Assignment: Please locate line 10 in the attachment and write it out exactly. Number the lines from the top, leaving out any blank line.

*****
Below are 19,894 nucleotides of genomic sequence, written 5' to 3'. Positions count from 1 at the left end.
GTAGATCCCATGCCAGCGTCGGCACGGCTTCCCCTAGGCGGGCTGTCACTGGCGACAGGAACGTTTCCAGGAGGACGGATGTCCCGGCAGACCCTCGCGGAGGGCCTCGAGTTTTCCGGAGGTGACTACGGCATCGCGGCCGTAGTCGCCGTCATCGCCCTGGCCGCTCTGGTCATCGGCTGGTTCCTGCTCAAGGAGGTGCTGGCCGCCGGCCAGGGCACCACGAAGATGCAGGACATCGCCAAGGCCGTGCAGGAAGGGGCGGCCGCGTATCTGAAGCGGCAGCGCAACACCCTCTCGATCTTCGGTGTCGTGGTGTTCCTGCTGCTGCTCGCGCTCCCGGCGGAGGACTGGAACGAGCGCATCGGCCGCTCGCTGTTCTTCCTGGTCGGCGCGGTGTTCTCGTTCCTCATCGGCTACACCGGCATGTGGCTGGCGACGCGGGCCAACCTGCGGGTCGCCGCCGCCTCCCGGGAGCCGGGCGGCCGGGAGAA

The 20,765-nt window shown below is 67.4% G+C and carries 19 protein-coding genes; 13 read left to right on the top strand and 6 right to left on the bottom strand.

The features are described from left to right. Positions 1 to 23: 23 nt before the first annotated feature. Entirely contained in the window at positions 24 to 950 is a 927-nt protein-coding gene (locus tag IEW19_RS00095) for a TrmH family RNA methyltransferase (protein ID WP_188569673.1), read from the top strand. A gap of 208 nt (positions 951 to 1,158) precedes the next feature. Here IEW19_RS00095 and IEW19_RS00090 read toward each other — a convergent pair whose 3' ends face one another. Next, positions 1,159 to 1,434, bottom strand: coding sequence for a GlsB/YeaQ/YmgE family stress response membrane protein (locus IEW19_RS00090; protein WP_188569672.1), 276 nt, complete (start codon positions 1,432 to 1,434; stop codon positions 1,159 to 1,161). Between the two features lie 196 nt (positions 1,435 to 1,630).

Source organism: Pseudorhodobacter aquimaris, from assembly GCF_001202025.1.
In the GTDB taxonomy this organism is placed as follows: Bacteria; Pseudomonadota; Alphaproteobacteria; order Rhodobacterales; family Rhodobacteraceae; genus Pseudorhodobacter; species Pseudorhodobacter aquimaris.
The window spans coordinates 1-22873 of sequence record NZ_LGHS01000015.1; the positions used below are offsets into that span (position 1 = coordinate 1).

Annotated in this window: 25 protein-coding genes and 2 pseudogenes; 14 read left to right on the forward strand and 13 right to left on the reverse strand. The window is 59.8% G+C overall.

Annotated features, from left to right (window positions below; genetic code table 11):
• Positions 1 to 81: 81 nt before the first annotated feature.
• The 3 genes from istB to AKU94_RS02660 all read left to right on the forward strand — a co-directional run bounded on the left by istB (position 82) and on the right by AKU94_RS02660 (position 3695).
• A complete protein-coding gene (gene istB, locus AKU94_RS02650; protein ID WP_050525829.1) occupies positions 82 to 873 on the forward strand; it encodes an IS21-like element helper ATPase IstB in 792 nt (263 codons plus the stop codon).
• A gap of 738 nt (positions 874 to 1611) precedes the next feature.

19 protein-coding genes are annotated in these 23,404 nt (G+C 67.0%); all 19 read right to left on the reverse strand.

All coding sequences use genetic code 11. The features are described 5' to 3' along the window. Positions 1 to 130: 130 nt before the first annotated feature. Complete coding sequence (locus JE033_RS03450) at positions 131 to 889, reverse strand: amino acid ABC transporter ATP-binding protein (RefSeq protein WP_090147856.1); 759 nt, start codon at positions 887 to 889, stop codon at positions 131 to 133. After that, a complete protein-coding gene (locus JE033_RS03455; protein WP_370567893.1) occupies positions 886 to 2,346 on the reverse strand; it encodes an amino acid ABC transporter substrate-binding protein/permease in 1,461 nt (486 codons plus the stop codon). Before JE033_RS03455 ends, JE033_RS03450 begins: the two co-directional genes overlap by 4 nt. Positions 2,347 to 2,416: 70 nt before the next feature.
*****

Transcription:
• Positions 1 to 81: 81 nt before the first annotated feature.